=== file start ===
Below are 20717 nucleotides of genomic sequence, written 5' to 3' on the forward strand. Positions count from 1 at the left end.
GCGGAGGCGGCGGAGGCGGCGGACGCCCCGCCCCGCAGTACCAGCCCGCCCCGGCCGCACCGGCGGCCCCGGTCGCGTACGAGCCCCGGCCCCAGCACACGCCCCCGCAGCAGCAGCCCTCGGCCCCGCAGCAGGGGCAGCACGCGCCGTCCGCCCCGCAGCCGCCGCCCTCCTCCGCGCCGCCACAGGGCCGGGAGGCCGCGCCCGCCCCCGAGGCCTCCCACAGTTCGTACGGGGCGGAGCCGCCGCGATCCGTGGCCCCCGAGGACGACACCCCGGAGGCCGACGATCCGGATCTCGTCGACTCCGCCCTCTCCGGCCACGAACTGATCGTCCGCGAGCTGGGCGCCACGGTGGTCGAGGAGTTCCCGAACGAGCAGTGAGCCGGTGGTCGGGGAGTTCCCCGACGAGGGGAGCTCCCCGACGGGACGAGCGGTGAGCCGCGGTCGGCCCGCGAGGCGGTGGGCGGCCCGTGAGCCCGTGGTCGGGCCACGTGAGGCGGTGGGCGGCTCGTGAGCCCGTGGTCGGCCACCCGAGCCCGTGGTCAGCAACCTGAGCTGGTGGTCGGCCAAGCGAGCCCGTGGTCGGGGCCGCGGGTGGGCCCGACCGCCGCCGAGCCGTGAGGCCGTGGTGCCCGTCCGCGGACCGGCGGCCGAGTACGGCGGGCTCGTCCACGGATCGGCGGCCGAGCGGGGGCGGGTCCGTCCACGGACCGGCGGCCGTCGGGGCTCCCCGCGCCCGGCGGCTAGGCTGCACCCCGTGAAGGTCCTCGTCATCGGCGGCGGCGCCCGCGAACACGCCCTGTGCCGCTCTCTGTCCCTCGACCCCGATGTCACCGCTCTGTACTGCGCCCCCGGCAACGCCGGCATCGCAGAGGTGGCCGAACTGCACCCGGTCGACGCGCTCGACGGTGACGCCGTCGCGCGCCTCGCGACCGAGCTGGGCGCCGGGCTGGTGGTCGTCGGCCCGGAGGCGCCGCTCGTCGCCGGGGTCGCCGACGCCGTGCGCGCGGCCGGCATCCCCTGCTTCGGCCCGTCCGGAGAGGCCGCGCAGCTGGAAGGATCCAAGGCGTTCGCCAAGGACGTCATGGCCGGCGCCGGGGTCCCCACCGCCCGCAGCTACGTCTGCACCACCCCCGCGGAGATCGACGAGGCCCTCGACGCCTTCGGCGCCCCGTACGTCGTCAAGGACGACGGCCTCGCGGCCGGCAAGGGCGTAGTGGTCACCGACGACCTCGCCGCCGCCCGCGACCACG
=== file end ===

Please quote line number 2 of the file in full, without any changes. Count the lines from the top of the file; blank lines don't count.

GCGGAGGCGGCGGAGGCGGCGGACGCCCCGCCCCGCAGTACCAGCCCGCCCCGGCCGCACCGGCGGCCCCGGTCGCGTACGAGCCCCGGCCCCAGCACACGCCCCCGCAGCAGCAGCCCTCGGCCCCGCAGCAGGGGCAGCACGCGCCGTCCGCCCCGCAGCCGCCGCCCTCCTCCGCGCCGCCACAGGGCCGGGAGGCCGCGCCCGCCCCCGAGGCCTCCCACAGTTCGTACGGGGCGGAGCCGCCGCGATCCGTGGCCCCCGAGGACGACACCCCGGAGGCCGACGATCCGGATCTCGTCGACTCCGCCCTCTCCGGCCACGAACTGATCGTCCGCGAGCTGGGCGCCACGGTGGTCGAGGAGTTCCCGAACGAGCAGTGAGCCGGTGGTCGGGGAGTTCCCCGACGAGGGGAGCTCCCCGACGGGACGAGCGGTGAGCCGCGGTCGGCCCGCGAGGCGGTGGGCGGCCCGTGAGCCCGTGGTCGGGCCACGTGAGGCGGTGGGCGGCTCGTGAGCCCGTGGTCGGCCACCCGAGCCCGTGGTCAGCAACCTGAGCTGGTGGTCGGCCAAGCGAGCCCGTGGTCGGGGCCGCGGGTGGGCCCGACCGCCGCCGAGCCGTGAGGCCGTGGTGCCCGTCCGCGGACCGGCGGCCGAGTACGGCGGGCTCGTCCACGGATCGGCGGCCGAGCGGGGGCGGGTCCGTCCACGGACCGGCGGCCGTCGGGGCTCCCCGCGCCCGGCGGCTAGGCTGCACCCCGTGAAGGTCCTCGTCATCGGCGGCGGCGCCCGCGAACACGCCCTGTGCCGCTCTCTGTCCCTCGACCCCGATGTCACCGCTCTGTACTGCGCCCCCGGCAACGCCGGCATCGCAGAGGTGGCCGAACTGCACCCGGTCGACGCGCTCGACGGTGACGCCGTCGCGCGCCTCGCGACCGAGCTGGGCGCCGGGCTGGTGGTCGTCGGCCCGGAGGCGCCGCTCGTCGCCGGGGTCGCCGACGCCGTGCGCGCGGCCGGCATCCCCTGCTTCGGCCCGTCCGGAGAGGCCGCGCAGCTGGAAGGATCCAAGGCGTTCGCCAAGGACGTCATGGCCGGCGCCGGGGTCCCCACCGCCCGCAGCTACGTCTGCACCACCCCCGCGGAGATCGACGAGGCCCTCGACGCCTTCGGCGCCCCGTACGTCGTCAAGGACGACGGCCTCGCGGCCGGCAAGGGCGTAGTGGTCACCGACGACCTCGCCGCCGCCCGCGACCACG